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UN Confirms Banks Are Responsible for Human Rights

Advice follows complaint involving UBS and Hikvision

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  • Written by  Banking Exchange staff
UN Confirms Banks Are Responsible for Human Rights

Banks holding shares on behalf of clients are still responsible for human rights due diligence at the companies whose shares they hold, the United Nations (UN) has said.

The UN’s Office of the High Commissioner for Human Rights (OHCHR) ruled that banks have a responsibility to the impact of companies in which they hold shares on behalf of clients.

The advice, which did not reference any specific bank or investments, was requested by BankTrack and OECD Watch following a decision by the Swiss National Contact Point (NCP).

It followed a complaint from the Society for Threatened Peoples (STP) against Swiss bank UBS regarding its business relationship with Hikvision, a video surveillance firm that is aiding China’s mass surveillance and genocide of Uighurs.

The OHCHR said purchasing and holding shares of an investee company constitutes a “business relationship” between a financial institution (FI) and an investee company under the Guiding Principles. It challenged the argument that banks hold little or no responsibility when its clients are the beneficial owner of the shares.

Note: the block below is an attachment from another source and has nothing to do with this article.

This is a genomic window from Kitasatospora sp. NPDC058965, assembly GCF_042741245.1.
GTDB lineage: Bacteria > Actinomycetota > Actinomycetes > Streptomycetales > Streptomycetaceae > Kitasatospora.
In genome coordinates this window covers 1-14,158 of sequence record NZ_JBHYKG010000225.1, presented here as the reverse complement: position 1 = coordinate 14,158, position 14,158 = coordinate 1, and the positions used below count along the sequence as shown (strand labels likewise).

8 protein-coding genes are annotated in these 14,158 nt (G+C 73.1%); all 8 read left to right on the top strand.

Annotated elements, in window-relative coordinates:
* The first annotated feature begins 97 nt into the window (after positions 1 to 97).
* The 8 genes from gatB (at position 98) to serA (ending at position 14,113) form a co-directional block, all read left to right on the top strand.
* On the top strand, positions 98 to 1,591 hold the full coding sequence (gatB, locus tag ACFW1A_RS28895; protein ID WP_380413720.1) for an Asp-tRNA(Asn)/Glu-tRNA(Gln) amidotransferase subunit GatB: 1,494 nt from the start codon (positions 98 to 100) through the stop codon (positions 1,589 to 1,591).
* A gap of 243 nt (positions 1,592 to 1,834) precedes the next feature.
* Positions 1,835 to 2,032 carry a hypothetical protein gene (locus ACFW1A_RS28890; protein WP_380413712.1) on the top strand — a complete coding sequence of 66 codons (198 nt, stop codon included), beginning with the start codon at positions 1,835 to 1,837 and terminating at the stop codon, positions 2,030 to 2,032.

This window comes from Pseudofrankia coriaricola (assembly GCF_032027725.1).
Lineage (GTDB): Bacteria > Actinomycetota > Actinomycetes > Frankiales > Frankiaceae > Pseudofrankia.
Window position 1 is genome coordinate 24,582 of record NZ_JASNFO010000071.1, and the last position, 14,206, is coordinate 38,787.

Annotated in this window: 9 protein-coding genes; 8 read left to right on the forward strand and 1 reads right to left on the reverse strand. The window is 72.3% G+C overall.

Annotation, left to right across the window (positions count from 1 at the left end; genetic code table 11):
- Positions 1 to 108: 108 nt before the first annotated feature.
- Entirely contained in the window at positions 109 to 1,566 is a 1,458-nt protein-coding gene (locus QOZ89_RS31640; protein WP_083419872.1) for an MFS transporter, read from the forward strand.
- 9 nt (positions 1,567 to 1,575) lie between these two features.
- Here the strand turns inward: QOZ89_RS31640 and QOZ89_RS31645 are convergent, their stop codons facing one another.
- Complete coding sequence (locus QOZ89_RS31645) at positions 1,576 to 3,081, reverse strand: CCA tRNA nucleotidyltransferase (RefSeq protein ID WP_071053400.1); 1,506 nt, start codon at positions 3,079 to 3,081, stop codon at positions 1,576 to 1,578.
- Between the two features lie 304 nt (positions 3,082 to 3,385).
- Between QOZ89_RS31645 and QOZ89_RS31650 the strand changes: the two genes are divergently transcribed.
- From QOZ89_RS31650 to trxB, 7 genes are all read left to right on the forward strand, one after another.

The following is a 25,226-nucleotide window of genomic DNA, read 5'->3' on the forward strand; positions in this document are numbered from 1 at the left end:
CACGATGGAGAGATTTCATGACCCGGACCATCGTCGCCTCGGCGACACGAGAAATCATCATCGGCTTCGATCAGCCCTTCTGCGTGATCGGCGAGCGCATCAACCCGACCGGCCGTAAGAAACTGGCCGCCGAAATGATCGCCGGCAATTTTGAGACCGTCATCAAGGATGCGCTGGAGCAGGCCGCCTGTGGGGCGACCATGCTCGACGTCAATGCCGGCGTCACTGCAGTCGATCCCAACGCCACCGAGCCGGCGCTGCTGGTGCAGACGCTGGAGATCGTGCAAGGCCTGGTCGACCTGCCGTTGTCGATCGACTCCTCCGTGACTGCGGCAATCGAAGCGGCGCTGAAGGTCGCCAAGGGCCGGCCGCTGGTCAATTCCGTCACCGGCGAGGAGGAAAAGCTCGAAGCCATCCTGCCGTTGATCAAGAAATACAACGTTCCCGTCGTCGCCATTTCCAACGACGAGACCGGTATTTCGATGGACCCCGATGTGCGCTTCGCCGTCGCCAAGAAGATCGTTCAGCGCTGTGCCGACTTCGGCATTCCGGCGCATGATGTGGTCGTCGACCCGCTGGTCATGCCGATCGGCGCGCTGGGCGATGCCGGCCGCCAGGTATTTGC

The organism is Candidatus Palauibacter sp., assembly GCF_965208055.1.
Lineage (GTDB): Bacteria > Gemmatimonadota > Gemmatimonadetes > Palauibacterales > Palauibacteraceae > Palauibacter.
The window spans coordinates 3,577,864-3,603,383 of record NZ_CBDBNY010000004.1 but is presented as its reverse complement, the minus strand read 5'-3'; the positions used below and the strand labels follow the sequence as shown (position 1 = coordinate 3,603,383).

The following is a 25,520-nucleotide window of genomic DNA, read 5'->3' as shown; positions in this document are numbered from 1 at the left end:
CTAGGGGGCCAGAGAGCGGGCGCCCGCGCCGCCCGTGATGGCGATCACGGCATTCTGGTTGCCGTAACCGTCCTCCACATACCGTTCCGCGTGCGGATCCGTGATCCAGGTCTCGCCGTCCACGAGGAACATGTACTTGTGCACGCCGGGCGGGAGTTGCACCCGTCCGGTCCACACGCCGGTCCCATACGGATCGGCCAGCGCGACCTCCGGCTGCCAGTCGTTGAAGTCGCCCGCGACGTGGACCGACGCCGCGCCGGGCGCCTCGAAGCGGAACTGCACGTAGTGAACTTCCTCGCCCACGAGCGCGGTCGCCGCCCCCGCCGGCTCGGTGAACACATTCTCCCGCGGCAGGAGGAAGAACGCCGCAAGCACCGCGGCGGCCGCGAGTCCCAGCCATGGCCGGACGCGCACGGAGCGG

It advised FI’s to use a “two-pronged approach” to identify human right risks in nominee shareholding. This includes an assessment of risks connected to its beneficial owner clients as well as taking due diligence on high-risk investee companies.

Banks that cannot prevent or mitigate its impacts should consider ending the relationship, the OHCHR said.

Alongside this, the OHCHR said that FI’s should formally report how they address severe human right risks, as well as adverse impacts connected to its activities, products, and services.

Ryan Brightwell, human rights campaign coordinator at BankTrack, welcomed the clarification from the OHCHR.

“The UBS case is not the first-time banks have attempted to avoid their responsibilities where they act as custodians of shares in companies with damaging impacts. This issue comes up time and again, and the argument from banks that they have no relationship with the companies concerned flies in the face of common sense,” he said.

“We hope it will be influential in ensuring banks extend their environmental and human rights due diligence to include custodian shareholdings.”

Joseph Wilde-Ramsing, senior advisor to OECD Watch, said that the clarification also highlighted the need for a “thorough discussion” within the OECD on passive investments and due diligence.

The latest development comes after the UN recently highlighted short-termism hinders human rights efforts.

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